Mr piano mule: Man jailed for attempting to smuggle £4.2m illicit stash into the UK in the back of an upright piano

Piano with cocaine in it
(Image credit: Greater Manchester Police)

A man has been jailed for attempting to smuggle a batch of “high purity cocaine” into the UK… inside the back of an upright piano.

Francesco Role was stopped by Border Force officials at Newhaven Port, East Sussex, on 6 November 2023 on his return from Normandy, France. He claimed to be operating in the removal services industry - his van contained chairs, a bed, a cupboard and boxes - but when the officials felt the hefty weight of the upright piano that he was also transporting, they sensed that something was amiss.

On closer inspection, the piano was revealed to be a musical mule that contained 89 wrapped blocks of cocaine - one for every note on the keyboard with one left over - worth an estimated £4.2 million. Role was arrested, and Greater Manchester Police began an investigation.

It was quickly established that Role was using several fake delivery addresses across the UK, and he eventually pleaded guilty to two charges: conspiracy to supply class A drugs and the fraudulent evasion of the provision of the importation of class A drugs.

Unluckily for him, he’s now been jailed for 13 years; they’ll throw away the keys, presumably.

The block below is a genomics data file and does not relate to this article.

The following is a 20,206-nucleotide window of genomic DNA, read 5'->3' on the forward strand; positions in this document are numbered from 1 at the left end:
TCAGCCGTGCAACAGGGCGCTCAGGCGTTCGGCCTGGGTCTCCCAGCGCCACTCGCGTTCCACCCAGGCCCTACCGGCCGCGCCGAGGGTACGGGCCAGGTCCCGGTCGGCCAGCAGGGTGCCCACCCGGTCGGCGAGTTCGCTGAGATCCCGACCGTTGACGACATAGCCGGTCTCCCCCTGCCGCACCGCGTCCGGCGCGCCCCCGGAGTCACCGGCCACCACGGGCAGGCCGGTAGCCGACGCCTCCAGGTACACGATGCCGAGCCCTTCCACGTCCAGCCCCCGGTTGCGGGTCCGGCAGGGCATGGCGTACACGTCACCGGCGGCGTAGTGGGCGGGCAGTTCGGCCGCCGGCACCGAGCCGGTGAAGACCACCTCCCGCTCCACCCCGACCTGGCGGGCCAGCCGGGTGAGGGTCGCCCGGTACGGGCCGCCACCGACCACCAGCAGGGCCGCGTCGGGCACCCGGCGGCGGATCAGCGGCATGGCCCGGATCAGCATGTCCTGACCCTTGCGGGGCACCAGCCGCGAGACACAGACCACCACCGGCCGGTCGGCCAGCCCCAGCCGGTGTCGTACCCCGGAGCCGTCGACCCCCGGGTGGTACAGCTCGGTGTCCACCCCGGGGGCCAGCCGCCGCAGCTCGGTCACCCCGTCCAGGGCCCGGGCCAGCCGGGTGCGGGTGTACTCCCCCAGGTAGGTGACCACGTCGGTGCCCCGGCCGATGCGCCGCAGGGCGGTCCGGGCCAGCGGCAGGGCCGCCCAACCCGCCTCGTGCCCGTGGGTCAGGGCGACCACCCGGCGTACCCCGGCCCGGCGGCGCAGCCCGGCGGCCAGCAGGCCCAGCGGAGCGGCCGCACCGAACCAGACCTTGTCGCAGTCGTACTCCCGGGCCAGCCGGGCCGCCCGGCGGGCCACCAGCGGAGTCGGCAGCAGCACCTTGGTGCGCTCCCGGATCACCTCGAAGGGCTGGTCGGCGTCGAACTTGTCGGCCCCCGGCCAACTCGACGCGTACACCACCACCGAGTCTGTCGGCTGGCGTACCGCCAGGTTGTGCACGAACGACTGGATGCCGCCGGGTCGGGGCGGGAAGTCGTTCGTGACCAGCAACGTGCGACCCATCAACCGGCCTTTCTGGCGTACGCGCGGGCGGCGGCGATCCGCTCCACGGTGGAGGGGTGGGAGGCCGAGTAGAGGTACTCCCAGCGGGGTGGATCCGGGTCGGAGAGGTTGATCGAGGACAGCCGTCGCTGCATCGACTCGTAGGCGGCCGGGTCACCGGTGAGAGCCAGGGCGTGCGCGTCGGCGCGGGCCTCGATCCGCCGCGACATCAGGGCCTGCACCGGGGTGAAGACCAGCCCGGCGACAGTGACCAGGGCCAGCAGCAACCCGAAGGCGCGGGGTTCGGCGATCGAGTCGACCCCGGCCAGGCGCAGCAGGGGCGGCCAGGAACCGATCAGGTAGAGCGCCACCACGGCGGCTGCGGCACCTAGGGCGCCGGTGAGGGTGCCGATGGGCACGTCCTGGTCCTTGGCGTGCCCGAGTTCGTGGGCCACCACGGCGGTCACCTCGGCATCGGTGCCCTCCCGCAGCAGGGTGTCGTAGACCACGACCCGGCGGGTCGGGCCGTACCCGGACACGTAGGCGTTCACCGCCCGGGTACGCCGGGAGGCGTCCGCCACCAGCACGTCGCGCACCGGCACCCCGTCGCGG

“We know that criminals are adapting their methods to evade law enforcement, which is why it is imperative that we continue to use all resources available to evolve with them and stay one step ahead,” said Detective Inspector James Coles from Greater Manchester Police Serious Organised Crime Group. 

“Had Role been successful in bringing £4 million worth of cocaine into the UK it would have had devastating effects to our communities. His arrest and long custodial sentence will undoubtedly disrupt the drugs trade and local dealers who were reliant on his shipments."

You can read more about the case on the Greater Manchester Police website.

Piano with cocaine in it

(Image credit: Greater Manchester Police)
Ben Rogerson
Deputy Editor

I’m the Deputy Editor of MusicRadar, having worked on the site since its launch in 2007. I previously spent eight years working on our sister magazine, Computer Music. I’ve been playing the piano, gigging in bands and failing to finish tracks at home for more than 30 years, 24 of which I’ve also spent writing about music and the ever-changing technology used to make it.